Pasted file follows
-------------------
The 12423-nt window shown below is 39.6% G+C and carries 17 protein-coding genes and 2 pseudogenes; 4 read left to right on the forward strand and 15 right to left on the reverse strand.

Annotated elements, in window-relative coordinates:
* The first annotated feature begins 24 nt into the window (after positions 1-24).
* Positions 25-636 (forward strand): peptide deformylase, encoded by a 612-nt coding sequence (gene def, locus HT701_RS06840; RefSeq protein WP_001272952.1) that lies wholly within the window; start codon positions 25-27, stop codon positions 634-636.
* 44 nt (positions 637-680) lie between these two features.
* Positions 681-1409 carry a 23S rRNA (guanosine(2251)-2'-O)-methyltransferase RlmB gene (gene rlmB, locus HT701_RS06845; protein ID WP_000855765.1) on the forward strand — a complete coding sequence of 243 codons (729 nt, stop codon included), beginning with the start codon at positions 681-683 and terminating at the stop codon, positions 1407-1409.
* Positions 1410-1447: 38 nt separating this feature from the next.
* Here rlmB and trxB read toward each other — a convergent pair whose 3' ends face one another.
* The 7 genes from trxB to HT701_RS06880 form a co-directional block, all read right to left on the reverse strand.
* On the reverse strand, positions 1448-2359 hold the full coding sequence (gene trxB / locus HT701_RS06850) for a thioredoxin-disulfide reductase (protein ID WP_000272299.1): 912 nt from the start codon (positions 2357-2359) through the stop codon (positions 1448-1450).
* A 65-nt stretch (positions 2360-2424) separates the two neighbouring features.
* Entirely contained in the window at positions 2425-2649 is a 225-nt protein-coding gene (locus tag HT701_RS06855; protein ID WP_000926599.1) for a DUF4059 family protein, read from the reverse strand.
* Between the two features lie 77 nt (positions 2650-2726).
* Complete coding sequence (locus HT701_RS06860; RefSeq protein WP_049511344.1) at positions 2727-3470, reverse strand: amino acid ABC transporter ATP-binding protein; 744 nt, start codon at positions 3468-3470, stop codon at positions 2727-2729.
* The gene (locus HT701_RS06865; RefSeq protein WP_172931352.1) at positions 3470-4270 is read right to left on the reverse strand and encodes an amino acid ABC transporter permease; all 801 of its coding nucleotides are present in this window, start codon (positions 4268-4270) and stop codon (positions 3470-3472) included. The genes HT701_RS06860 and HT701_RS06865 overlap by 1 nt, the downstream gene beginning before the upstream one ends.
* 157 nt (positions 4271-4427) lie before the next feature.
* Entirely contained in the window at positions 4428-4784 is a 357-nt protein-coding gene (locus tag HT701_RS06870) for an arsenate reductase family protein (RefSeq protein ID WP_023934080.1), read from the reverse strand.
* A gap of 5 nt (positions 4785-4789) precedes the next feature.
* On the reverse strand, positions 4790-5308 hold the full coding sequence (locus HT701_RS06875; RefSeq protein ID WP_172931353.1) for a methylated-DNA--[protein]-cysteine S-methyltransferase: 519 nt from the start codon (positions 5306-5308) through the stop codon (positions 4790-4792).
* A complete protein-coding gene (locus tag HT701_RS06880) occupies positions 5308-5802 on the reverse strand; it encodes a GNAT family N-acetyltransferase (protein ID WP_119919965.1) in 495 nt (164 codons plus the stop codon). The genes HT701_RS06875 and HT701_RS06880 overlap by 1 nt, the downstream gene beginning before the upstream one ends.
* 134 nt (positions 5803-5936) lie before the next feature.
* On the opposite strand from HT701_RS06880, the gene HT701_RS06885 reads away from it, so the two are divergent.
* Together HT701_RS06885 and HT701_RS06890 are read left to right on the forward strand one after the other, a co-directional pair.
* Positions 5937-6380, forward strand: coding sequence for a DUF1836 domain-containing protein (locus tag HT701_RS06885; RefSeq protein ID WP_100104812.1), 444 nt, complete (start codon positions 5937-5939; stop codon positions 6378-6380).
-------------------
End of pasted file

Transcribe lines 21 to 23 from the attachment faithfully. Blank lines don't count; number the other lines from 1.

* 134 nt (positions 5803-5936) lie before the next feature.
* On the opposite strand from HT701_RS06880, the gene HT701_RS06885 reads away from it, so the two are divergent.
* Together HT701_RS06885 and HT701_RS06890 are read left to right on the forward strand one after the other, a co-directional pair.